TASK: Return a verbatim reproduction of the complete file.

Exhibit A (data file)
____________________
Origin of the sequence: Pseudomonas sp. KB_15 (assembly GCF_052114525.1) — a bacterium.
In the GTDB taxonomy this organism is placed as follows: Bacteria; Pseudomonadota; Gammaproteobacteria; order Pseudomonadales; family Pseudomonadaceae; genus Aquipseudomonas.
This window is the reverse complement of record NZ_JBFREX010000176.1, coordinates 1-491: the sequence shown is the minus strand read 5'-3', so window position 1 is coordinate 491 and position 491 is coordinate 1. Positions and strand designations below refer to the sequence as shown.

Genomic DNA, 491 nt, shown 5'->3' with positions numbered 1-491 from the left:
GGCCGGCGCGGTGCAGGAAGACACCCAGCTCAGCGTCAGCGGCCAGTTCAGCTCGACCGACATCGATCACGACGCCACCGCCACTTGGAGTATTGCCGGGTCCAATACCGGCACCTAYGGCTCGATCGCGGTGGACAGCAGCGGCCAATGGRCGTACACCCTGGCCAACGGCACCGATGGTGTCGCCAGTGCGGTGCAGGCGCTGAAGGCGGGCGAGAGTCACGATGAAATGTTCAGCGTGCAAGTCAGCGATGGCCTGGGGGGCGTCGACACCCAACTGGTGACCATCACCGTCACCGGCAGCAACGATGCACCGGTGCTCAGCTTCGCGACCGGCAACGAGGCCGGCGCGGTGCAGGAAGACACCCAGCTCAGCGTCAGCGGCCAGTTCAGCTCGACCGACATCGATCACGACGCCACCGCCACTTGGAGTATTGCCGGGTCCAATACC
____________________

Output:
Origin of the sequence: Pseudomonas sp. KB_15 (assembly GCF_052114525.1) — a bacterium.
In the GTDB taxonomy this organism is placed as follows: Bacteria; Pseudomonadota; Gammaproteobacteria; order Pseudomonadales; family Pseudomonadaceae; genus Aquipseudomonas.
This window is the reverse complement of record NZ_JBFREX010000176.1, coordinates 1-491: the sequence shown is the minus strand read 5'-3', so window position 1 is coordinate 491 and position 491 is coordinate 1. Positions and strand designations below refer to the sequence as shown.

Genomic DNA, 491 nt, shown 5'->3' with positions numbered 1-491 from the left:
GGCCGGCGCGGTGCAGGAAGACACCCAGCTCAGCGTCAGCGGCCAGTTCAGCTCGACCGACATCGATCACGACGCCACCGCCACTTGGAGTATTGCCGGGTCCAATACCGGCACCTAYGGCTCGATCGCGGTGGACAGCAGCGGCCAATGGRCGTACACCCTGGCCAACGGCACCGATGGTGTCGCCAGTGCGGTGCAGGCGCTGAAGGCGGGCGAGAGTCACGATGAAATGTTCAGCGTGCAAGTCAGCGATGGCCTGGGGGGCGTCGACACCCAACTGGTGACCATCACCGTCACCGGCAGCAACGATGCACCGGTGCTCAGCTTCGCGACCGGCAACGAGGCCGGCGCGGTGCAGGAAGACACCCAGCTCAGCGTCAGCGGCCAGTTCAGCTCGACCGACATCGATCACGACGCCACCGCCACTTGGAGTATTGCCGGGTCCAATACC